Saturday, July 31, 2010

Friday on Facebook, or at least the fun parts.

If you really know me, there are some things that you are aware of.
1. I'm not a social creature.
2. Time only has real meaning to me when you are interrupting mine.
3. I'm a lousy housekeeper.

These factors have me running around today in a haze of OMG, my mother in law is coming!  I can't stand yet another party right now, so what are we going to do for the Wee One's birthday?  Crap!  It's the 30th, and I haven't done any of my critiques for the writer's group!  Oh my friggin' gaaaaaawd, my mother in law is COMING HERE!!!

With that playing on loop in my mind, I came up from the basement, put away some things that I purposely placed in my computer chair to force myself to not leave them where they should not have been, and thought: "I watched reruns of The Vampire Diaries and Moonlight last night, so it must be Friday again."

Ugh.  Friday again, and I haven't done the research for the post that would cover not only Kelley Armstrong's books, but also what tidbits I could pick up from her on writing and the industry without reproducing the major posts on plotting and etc. she's put up for the writing members of her site (cuz she rocks like that).

Having skipped the last Friday post, I felt like I had to produce something.  I thought, "Hey, I can scan Facebook for all the author news that people not on FB--or who are on but not following a lot of authors--might not know.

Ah, the best laid plans....I believe I mentioned that I'd finally given in to FB and followed blogger Tez and Kelley Armstrong over to the site, only to be "friended" by a bunch of authors who, either assumed I had to be good people if I hung with them...or who at least thought maybe I'd buy their books.  Some of the others from the writing group friended me and introduced me to those obnoxious FB games that we all complain about when we're not playing them.  To advance in those games, you often need a large number of fellow players, so I found myself adding hundreds of people that I don't actually know to my friend's feed.  To be able to keep up with those I do know, I created a filter for friends and authors...

......I've got dozens of authors in that filter, but, I realized as I went searching for updates to post, there are also tens of second cousins twice removed and scores of people from my high school....

And then, the author posts are sorted out, they aren't all or even mostly about writing.  Do you really want to know that Devon Monk (Magic to the Bone (Allie Beckstrom) ) wrote: Great. Mutant spider's on the loose on my desk. Sprayed it w/bleach, didn't faze it. Think it flipped me off as it skittered under computer.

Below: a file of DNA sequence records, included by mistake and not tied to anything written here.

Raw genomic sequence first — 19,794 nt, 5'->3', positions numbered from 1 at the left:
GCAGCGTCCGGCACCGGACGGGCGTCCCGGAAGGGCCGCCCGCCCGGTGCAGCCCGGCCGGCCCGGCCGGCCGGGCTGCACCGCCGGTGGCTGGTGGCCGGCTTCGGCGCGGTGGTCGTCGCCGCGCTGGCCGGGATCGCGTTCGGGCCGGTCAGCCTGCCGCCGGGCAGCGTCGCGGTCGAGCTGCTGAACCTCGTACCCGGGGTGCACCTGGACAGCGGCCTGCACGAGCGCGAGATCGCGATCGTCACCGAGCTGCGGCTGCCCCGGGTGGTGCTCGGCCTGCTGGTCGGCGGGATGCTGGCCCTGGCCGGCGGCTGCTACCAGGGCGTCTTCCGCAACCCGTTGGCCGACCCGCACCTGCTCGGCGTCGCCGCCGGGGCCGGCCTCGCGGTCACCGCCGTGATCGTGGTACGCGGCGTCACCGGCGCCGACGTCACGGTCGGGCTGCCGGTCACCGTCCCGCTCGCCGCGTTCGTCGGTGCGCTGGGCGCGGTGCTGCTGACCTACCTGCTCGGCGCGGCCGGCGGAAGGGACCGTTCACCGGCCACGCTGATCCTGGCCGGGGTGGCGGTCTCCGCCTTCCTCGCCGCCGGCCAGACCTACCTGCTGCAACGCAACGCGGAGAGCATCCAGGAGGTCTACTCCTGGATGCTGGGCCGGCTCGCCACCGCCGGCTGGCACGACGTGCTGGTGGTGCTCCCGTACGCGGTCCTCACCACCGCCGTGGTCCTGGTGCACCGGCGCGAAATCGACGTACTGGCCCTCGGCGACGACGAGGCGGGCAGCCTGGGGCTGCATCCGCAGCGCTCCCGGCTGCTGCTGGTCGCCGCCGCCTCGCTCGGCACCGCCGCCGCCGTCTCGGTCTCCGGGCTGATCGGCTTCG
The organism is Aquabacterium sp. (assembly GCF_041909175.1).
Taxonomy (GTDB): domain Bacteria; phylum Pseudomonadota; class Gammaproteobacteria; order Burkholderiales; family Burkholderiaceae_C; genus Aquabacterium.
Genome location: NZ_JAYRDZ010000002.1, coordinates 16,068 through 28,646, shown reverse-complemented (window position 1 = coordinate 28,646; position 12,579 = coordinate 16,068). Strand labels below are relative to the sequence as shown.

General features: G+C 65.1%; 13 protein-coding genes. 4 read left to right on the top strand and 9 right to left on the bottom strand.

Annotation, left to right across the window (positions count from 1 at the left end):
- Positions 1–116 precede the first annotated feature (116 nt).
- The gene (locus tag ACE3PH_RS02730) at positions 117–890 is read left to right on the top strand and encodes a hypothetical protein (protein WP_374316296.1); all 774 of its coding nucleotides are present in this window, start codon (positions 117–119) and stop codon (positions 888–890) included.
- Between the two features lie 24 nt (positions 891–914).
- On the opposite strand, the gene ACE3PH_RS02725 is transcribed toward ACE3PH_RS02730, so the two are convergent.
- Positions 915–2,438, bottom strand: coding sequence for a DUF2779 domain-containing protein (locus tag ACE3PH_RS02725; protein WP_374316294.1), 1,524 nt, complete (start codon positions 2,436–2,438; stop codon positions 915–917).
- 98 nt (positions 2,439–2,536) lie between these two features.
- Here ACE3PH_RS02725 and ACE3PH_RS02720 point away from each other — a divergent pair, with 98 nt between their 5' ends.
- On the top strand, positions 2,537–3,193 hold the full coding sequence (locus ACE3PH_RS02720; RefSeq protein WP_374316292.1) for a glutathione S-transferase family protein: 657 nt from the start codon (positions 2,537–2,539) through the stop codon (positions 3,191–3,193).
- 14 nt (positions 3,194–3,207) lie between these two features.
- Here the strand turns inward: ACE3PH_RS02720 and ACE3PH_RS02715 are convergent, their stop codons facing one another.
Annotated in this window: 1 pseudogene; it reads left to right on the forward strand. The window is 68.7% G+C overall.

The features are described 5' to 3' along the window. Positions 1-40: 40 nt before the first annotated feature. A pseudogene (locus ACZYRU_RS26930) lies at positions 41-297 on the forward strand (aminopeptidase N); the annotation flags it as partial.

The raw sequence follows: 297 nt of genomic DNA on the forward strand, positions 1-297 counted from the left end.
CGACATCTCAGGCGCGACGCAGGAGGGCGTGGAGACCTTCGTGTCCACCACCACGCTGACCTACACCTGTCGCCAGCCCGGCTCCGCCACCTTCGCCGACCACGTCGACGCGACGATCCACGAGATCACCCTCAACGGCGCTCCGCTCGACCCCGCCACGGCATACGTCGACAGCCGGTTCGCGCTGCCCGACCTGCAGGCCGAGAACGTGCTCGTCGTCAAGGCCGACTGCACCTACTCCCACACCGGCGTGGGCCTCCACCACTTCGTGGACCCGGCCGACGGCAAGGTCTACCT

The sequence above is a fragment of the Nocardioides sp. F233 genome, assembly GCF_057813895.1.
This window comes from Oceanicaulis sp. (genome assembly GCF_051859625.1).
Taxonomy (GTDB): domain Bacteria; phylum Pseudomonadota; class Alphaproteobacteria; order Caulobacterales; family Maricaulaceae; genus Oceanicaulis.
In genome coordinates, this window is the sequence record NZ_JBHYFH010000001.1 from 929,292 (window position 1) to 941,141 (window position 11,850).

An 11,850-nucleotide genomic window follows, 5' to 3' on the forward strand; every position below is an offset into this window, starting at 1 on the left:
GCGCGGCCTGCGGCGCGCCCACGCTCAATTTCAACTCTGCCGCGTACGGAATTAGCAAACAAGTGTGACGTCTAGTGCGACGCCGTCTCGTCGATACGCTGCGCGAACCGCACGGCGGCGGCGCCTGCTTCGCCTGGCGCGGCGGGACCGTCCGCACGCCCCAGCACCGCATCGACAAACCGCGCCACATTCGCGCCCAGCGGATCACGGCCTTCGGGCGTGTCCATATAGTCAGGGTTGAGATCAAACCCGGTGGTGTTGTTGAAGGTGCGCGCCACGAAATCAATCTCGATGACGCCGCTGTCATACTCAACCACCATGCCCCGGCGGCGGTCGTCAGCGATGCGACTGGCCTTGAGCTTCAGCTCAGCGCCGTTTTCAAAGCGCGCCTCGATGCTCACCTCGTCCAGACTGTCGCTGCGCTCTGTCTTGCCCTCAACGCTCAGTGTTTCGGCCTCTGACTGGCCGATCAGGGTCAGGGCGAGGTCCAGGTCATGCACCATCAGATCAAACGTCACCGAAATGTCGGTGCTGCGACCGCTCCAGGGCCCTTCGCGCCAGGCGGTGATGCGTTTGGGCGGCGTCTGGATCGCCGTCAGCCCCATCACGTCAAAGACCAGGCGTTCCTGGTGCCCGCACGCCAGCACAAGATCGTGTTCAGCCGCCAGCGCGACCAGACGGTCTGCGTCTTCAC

Yeah, so do I!  Maybe it's feeling like your favorite authors are accessible, or the joy of glimpsing the person behind the words, but I enjoy the status updates I get daily on Facebook and when I remember to log in to Twitter.  So let's have some fun!

Gerrie Ferris-Finger (The End Game: A Mystery) linked to The E-books Article Drinking Game.  In my defense, I was also sick of the articles, but had to add my two scents when I got an e-reader of my very own.

Mark Henry (Happy Hour of the Damned) turned friends and fans on to funnies.

RG Alexander did a cyber Snoopy dance over a pic of her (?) new release shelved early at a certain Borders.     It's much like these other covers.... Lux in Shadow: Children of the Goddess Book 2  Twilight Guardian (Children of the Goddess) that are all primed and ready for me to put up, so you get the idea. I'm going to stop scanning updates because I feel a rant building.  I mean, why aren't more covers like this?  Not that I need all my books to be stamped with muscular or two will do nicely.  But if they're going to keep telling us that Urban Fantasy is a woman's genre, what's without all the female body parts on the cover?  I'm rereading Dime Store Magic (Women of the Otherworld), which now has a nifty new cover.  But I'm reading the original:
 Dime Store Magic (Women of the Otherworld, Book 3)What the hell?  Not only does the leg not make the book more appealing, but if you read just a chapter or two, you know that sure as hell isn't the narrator's leg!  Poor Paige, replaced by some skinny witch.  I'm not going to make the post too image heavy, but the urge is to show the sea of midriff and tramp stamps, broken up by the occasional over sized breasts or sexy thigh.